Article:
Sarah Harden was flying home alone from Los Angeles with her two-year-old daughter Lulu. Four hours away from Sydney, Lulu woke up and had no intention of returning to sleep.
It had been a long flight, with a delay in Hawaii, and Sarah hadn’t slept in 24 hours. She had to entertain Lulu until the flight landed, and then they had to survive a new day in Australia.
Belinda Tweedale flew from Johannesburg to Sydney with 10-month-old Olivia. She and her husband had flown around the world a number of times but, she says, this was the worst flight ever. “It was a nightmare. They didn’t have the bassinet we requested and they had no food for Olivia, even though they said they would. The flight attendant handled it really badly and Olivia was unsettled. It was such a long flight.” These are the stories travelling parents dread, but flying with kids doesn’t have to be a frightful experience.
Peta Tenson travelled from Melbourne to Darwin with her son Cohen when he was four months old. “I had heard horror stories about babies’ eardrums bursting during the flight, especially at take-off and landing. I booked a night flight and Cohen sat up quietly for the departure and, half an hour later, he fell asleep and he slept through the landing. There was absolutely no problem.”
There are as many different stories as there are families who take to the skies, and while the horror story makes for a better travel tale, you can avoid most of the dramas with a little preparation and lots of patience.
For domestic flights, children under 2yrs travel free. For international flights, a ticket for a child from 2-12yrs costs about 10% of the adult fare, but this doesn’t buy you a seat or any luggage allowance. Always ask if there’s a spare seat next to yours when you check in.
A ticket for a child over 2yrs costs 75% of the adult fare and guarantees a seat. Some parents bring a car seat and strap it to the plane seat, but this is optional.
Cots and sleeping
There are bassinets available in some planes which are attached to the bulkhead in each cabin. Request this when you book, and they are generally available for babies weighing less than about 10kg. If these are already booked, you may be offered a portable bassinet to place at your feet, but in most economy-class rows, this is impractical.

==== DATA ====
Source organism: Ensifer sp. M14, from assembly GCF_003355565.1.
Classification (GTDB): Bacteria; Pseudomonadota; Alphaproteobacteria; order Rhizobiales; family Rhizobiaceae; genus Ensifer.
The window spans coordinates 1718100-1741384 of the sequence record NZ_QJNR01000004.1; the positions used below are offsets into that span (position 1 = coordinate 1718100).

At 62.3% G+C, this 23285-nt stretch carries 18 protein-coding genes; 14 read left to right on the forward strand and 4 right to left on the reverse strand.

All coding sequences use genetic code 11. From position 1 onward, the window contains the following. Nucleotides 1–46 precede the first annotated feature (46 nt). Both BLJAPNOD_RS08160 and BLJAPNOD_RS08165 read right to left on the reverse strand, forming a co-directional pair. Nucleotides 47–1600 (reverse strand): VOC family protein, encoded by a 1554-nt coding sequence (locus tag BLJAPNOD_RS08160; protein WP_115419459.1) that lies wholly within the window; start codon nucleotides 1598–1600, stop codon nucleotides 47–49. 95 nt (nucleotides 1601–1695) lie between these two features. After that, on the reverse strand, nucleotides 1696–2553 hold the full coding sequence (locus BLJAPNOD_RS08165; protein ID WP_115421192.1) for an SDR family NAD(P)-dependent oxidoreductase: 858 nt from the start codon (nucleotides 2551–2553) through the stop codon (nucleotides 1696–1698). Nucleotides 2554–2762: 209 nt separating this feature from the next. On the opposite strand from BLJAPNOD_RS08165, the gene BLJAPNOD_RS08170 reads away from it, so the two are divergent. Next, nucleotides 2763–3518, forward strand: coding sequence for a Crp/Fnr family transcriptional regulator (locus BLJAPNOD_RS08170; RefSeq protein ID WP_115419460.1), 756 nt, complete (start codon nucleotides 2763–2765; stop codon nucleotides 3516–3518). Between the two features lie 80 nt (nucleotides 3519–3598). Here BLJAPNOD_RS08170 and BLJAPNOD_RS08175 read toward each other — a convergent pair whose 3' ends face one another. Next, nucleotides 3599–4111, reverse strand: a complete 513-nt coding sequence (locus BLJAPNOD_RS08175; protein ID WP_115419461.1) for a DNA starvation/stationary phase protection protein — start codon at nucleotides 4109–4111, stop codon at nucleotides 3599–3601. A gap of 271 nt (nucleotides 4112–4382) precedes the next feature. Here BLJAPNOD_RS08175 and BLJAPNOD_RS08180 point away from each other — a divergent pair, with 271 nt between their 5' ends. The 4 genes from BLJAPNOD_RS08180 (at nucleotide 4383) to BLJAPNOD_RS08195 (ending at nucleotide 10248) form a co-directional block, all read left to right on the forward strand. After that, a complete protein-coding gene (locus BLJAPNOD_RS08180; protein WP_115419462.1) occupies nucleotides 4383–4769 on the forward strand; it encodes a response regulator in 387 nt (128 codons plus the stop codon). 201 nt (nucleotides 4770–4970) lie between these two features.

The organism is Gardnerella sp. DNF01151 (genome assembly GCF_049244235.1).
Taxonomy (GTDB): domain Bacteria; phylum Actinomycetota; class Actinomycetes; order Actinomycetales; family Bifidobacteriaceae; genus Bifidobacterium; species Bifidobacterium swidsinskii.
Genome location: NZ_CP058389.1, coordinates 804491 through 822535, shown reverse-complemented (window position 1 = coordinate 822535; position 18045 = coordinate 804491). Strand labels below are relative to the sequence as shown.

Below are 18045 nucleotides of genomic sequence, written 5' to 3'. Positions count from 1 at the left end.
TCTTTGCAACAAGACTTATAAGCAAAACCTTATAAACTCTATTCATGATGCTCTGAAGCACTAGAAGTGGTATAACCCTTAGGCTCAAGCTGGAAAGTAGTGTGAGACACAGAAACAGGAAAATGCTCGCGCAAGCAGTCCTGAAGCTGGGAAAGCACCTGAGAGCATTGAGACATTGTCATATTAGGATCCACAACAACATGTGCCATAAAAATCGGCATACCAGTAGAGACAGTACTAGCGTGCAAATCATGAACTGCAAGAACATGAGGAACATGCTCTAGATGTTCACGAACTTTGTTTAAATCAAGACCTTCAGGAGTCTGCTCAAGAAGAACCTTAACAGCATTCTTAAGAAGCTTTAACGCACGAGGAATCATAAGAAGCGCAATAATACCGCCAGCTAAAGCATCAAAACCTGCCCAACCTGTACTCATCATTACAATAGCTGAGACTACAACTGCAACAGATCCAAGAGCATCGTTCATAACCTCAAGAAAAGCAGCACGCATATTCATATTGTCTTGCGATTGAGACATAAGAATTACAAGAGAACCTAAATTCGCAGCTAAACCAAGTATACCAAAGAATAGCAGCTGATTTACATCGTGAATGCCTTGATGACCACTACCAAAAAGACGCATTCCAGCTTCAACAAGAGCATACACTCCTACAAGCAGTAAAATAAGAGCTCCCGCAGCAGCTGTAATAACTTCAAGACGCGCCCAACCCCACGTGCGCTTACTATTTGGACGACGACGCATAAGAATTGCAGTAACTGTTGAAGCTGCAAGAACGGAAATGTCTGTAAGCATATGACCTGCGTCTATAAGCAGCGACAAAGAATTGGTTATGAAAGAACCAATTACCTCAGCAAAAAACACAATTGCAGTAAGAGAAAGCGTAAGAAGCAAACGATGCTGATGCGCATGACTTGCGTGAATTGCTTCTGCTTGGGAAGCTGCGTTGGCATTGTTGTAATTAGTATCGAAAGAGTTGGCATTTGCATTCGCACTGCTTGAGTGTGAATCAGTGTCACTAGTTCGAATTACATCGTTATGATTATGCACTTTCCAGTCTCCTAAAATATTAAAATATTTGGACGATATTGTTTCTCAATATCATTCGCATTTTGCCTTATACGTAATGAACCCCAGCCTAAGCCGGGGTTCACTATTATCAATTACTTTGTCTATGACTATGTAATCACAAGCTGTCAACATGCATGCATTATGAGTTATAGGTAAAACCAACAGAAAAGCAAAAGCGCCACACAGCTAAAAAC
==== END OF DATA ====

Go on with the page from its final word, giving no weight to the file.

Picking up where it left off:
The best thing to do is take a pillow and let your baby sleep on this on your knees.
When it comes to encouraging sleep, maternal-health nurse Rajes Gomez says you should try to stick to the child’s routine wherever possible. “A night flight is usually best, as most children will sleep. But remember, they are kids and if they want to walk up and down the aisles, it’s probably better to let them do this than scream.”
It is believed about 15% of young children experience earache at take off and landing. Rajes says you should bottle or breast-feed a young baby at these times and encourage children to drink, eat or suck a dummy.
The use of medication to sedate children is out of favour but remains an option. Antihistamines such as Phenergan are available from chemists, but should only be used for children over 2yrs and on doctor’s advice. They can cause hyperactivity in some children, so do a test before your flight.
On the plane
Pack a couple of favourite toys – nothing too precious, as you inevitably lose something – and a few new toys.
Take lots of nappies, water bottles and finger food. If you pack any fresh fruit, remember to throw it in the bin before disembarking.
Taking a pram
You can’t take your pram on board, but you can check it free of charge as part of your checked luggage allocation. You should be able to keep it until you board the plane, wheeling the pram to the plane door, where it will be folded up and placed in the cargo hold. On arrival, your pram will be brought to the plane door.